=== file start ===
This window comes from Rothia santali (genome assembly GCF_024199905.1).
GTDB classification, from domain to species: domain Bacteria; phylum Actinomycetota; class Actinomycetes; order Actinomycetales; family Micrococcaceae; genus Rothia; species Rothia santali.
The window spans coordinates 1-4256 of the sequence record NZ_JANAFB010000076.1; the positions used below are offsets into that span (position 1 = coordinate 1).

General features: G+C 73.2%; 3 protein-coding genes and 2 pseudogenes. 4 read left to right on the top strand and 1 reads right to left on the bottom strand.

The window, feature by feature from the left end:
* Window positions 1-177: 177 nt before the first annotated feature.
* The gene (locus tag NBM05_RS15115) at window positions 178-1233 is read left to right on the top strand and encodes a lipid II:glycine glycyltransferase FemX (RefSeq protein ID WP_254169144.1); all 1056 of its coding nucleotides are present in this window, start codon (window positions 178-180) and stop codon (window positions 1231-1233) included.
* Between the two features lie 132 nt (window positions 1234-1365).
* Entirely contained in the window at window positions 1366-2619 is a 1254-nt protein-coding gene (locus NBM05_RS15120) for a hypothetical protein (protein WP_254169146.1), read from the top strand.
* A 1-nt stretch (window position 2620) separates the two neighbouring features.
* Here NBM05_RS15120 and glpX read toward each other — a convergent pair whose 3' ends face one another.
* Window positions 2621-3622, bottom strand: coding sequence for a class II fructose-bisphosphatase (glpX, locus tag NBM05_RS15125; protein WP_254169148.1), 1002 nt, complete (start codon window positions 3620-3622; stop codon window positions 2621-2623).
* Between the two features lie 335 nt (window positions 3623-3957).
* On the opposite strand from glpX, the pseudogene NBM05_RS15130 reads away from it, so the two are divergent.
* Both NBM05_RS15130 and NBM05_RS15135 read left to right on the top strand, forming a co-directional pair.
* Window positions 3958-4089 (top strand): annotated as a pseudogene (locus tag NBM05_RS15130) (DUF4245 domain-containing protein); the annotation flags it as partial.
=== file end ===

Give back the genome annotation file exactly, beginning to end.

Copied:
This window comes from Rothia santali (genome assembly GCF_024199905.1).
GTDB classification, from domain to species: domain Bacteria; phylum Actinomycetota; class Actinomycetes; order Actinomycetales; family Micrococcaceae; genus Rothia; species Rothia santali.
The window spans coordinates 1-4256 of the sequence record NZ_JANAFB010000076.1; the positions used below are offsets into that span (position 1 = coordinate 1).

General features: G+C 73.2%; 3 protein-coding genes and 2 pseudogenes. 4 read left to right on the top strand and 1 reads right to left on the bottom strand.

The window, feature by feature from the left end:
* Window positions 1-177: 177 nt before the first annotated feature.
* The gene (locus tag NBM05_RS15115) at window positions 178-1233 is read left to right on the top strand and encodes a lipid II:glycine glycyltransferase FemX (RefSeq protein ID WP_254169144.1); all 1056 of its coding nucleotides are present in this window, start codon (window positions 178-180) and stop codon (window positions 1231-1233) included.
* Between the two features lie 132 nt (window positions 1234-1365).
* Entirely contained in the window at window positions 1366-2619 is a 1254-nt protein-coding gene (locus NBM05_RS15120) for a hypothetical protein (protein WP_254169146.1), read from the top strand.
* A 1-nt stretch (window position 2620) separates the two neighbouring features.
* Here NBM05_RS15120 and glpX read toward each other — a convergent pair whose 3' ends face one another.
* Window positions 2621-3622, bottom strand: coding sequence for a class II fructose-bisphosphatase (glpX, locus tag NBM05_RS15125; protein WP_254169148.1), 1002 nt, complete (start codon window positions 3620-3622; stop codon window positions 2621-2623).
* Between the two features lie 335 nt (window positions 3623-3957).
* On the opposite strand from glpX, the pseudogene NBM05_RS15130 reads away from it, so the two are divergent.
* Both NBM05_RS15130 and NBM05_RS15135 read left to right on the top strand, forming a co-directional pair.
* Window positions 3958-4089 (top strand): annotated as a pseudogene (locus tag NBM05_RS15130) (DUF4245 domain-containing protein); the annotation flags it as partial.